For this season's Director's Choice, Pacific Northwest Ballet's artistic director Peter Boal selected works by three choreographers whom he regards among the "truly gifted" of this era. The program presents: Year of the Rabbit by Justin Peck (New York City Ballet), Little Mortal Jump by Alejandro Cerrudo (Hubbard Street Dance Chicago), and Rush by Paul Gibson (PNB). These works show an exploration into choreographic language that perhaps emerges when choreographers work among the dancers for whom the pieces are created.

Gibson's Rush opened the program. The neoclassical style and connected movement patterns recall Balanchine's influence, but the choreography frequently appears in tension with the music, Bohuslav Martinu's Double Concerto For Two String Orchestras, Piano, and Tympani. While the eighteen dancers seem at ease with the steps, the choreographic phrases never really settle with the tempo, which ranges from frantic to melancholy. Although, deliberately off-kilter balances do evoke this uneasy state. The vocabulary favours straight-legged arabesques and arms in outstretched third position, and a proud carriage in the upper body. These intersecting limbs create interesting visual images made more dramatic by the shadows of the ensemble downstage, while the leads, Lesley Rauch and Jerome Tisserand, remained lit in the centre (lighting design by Linda Pinkham). Rauch and Tisserand, in leotards in ochre and purple stand out from the ensemble in dark red. Against the matte costuming, the women's sparkly red earrings were a nice touch. 

Alejandro Cerrudo's Little Mortal Jump, a PNB première, is delightfully theatrical, and its dance vocabulary is no less expressive. With the house lights still up, Price Suddarth, in a collared shirt, suspenders and dark pants, like someone of the 'Newsies' era, runs down the aisle to get onto the stage. Cerrudo's choreography is full of playful surprises – immediately after Suddarth jumps into the orchestra pit, James Moore pops up, light and airy in his steps, from behind a black box onstage, lit dramatically through fog effects (Cerrudo is also the scenic designer). With the atmosphere of an early 20th century cabaret, tender narratives are expressed through each duet. 

Cerrudo's choreographic vocabulary and the dancers' characterization develop distinct personalities and add depth to the duets. One is more physically complex, with interlocking limbs and lifts that were outwardly expressive, and another is more dreamy and delicate – the man's light touch initiates the woman's gestures as they fall into each other's arms. Yet another continuously twists and turns – even in a pause, the dancers' presence seems expansive. A diverse soundscape – from composers Max Richter and Philip Glass, to the band Beirut – complement Cerrudo's choreography and staging. The costumes, designed by Braminira Ivanova, dress the ten dancers in grey shades, with the women in short shift-dresses with lace pattern overlay. Props, including a velcro wall, are never overbearing. The moveable large black boxes are simple forms that can frame a pair of lovers, or separate them. As the stage darkens over the blocks, spinning hypnotically by an unseen force, we slowly awaken and bid the dancers farewell.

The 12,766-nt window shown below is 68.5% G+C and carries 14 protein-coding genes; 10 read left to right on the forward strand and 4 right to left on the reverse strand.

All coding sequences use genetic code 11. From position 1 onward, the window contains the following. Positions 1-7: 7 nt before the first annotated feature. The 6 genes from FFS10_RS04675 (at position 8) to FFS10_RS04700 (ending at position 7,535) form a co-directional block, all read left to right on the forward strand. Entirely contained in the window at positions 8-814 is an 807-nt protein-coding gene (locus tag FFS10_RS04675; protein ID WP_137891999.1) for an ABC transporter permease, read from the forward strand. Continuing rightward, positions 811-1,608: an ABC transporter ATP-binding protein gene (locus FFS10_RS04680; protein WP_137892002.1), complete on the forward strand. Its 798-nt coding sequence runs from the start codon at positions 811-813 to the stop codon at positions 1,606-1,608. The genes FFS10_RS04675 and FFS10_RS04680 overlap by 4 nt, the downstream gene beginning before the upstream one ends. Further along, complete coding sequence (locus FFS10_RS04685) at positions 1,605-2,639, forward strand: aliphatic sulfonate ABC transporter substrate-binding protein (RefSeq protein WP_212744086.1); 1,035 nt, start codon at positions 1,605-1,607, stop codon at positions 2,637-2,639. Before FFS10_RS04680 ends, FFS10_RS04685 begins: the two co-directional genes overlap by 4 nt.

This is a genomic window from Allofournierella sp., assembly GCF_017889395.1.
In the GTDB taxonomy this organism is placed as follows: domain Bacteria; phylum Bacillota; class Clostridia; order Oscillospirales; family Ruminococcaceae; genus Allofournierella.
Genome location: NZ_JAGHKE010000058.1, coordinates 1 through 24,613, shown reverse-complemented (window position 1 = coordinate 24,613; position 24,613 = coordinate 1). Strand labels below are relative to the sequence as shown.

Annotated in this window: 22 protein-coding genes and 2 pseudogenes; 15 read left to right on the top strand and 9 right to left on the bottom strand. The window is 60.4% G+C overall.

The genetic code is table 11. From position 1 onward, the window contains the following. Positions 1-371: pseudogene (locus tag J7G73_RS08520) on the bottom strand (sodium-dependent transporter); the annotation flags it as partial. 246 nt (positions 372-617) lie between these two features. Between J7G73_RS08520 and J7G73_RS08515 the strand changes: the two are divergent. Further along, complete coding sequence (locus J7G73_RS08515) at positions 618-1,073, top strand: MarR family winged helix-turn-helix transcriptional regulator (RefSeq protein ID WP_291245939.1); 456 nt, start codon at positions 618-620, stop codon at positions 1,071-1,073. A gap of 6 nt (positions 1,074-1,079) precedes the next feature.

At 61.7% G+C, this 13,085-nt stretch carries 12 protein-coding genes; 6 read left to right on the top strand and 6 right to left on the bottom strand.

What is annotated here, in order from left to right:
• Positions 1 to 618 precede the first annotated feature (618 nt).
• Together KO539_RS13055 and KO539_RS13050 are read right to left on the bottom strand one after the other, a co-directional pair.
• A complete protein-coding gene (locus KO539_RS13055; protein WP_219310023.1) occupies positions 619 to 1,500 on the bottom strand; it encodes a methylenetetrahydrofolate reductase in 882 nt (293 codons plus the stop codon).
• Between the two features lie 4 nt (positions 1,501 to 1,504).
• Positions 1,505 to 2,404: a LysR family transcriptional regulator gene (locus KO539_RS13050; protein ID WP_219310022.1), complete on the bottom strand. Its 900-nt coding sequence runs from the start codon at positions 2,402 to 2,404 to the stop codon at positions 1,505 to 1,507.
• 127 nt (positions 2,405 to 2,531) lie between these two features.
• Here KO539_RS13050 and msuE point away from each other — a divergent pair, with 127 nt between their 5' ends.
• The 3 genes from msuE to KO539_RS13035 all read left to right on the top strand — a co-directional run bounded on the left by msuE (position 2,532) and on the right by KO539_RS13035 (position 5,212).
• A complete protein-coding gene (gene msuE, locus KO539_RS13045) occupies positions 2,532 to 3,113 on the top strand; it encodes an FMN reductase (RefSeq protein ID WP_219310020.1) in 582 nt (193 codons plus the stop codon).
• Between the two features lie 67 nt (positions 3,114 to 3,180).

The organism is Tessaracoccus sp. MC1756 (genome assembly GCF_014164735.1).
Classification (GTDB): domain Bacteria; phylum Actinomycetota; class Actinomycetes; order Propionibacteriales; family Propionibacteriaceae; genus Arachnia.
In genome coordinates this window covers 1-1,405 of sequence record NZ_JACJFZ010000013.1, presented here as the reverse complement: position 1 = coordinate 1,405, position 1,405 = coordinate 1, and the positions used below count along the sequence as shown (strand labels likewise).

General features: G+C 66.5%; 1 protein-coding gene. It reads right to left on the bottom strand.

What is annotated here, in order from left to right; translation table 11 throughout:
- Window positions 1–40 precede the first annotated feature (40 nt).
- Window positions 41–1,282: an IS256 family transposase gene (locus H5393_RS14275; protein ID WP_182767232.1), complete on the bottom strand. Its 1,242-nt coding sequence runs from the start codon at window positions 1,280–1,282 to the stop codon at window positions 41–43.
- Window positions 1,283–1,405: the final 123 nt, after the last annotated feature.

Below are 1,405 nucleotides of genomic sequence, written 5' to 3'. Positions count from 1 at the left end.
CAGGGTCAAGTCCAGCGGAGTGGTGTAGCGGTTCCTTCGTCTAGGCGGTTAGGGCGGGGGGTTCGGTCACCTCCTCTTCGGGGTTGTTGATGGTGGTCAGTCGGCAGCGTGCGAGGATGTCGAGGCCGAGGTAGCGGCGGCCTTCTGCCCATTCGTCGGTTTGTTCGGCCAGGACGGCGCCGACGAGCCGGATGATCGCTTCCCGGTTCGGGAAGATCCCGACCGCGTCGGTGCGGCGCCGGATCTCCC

Year of The Rabbit was Peck's first creation for the New York City Ballet. In a nod to Balanchine and Robbins, this piece impresses with structural complexity and charm. 

With eighteen dancers, Peck builds shapes and structures that come to life with injections of wit and humor. The women swing from the men's arms and slide gleefully on their bums. Traveling to downstage right, the ensemble takes an index finger to their lips and makes an audible 'shhhhhh' upon exit. With a concerted slap of their hands to the ground, the dancers change up the momentum. Out of the ensemble, solos and duets of ample personality emerge. Angelica Generosa's theatricality is unmatched and her footwork is swift and precise, with energy to spare. Noelani Pantastico and Benjamin Griffiths perform a touching duet – Pantastico in particular has a captivating warmth that stands out against the cool, modern ensemble. The music, composed by Sufjan Stevens, is mainly strings-based and richly-textured, bringing out the range and personality in the choreography.

Solid-coloured backdrops are decidedly simple, changing colours with each tableau. Peck also designed the costumes of turquoise tops and tights for men, and leotards and pleated skirts, edged by a white stripe, for the women. The last scene recalls that of Balanchine's Serenade, where the protagonist departs mournfully towards an upstage light. Here, Generosa runs between the ensemble of two parallel diagonal lines, and leaps into the arms of four men who catch her above their shoulders. Instead of departing, Generosa looks confidently back at the ensemble as if to declare that she is here to stay.